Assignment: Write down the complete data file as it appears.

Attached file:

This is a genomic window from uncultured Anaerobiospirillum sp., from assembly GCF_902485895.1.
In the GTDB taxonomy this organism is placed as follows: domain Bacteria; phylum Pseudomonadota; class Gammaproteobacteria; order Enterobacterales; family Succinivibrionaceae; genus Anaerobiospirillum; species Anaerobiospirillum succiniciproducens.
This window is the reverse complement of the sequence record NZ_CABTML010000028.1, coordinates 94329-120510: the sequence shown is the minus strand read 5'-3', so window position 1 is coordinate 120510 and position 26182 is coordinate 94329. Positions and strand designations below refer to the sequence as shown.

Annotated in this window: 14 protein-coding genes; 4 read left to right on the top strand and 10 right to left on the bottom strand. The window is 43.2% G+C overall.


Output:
This is a genomic window from uncultured Anaerobiospirillum sp., from assembly GCF_902485895.1.
In the GTDB taxonomy this organism is placed as follows: domain Bacteria; phylum Pseudomonadota; class Gammaproteobacteria; order Enterobacterales; family Succinivibrionaceae; genus Anaerobiospirillum; species Anaerobiospirillum succiniciproducens.
This window is the reverse complement of the sequence record NZ_CABTML010000028.1, coordinates 94329-120510: the sequence shown is the minus strand read 5'-3', so window position 1 is coordinate 120510 and position 26182 is coordinate 94329. Positions and strand designations below refer to the sequence as shown.

Annotated in this window: 14 protein-coding genes; 4 read left to right on the top strand and 10 right to left on the bottom strand. The window is 43.2% G+C overall.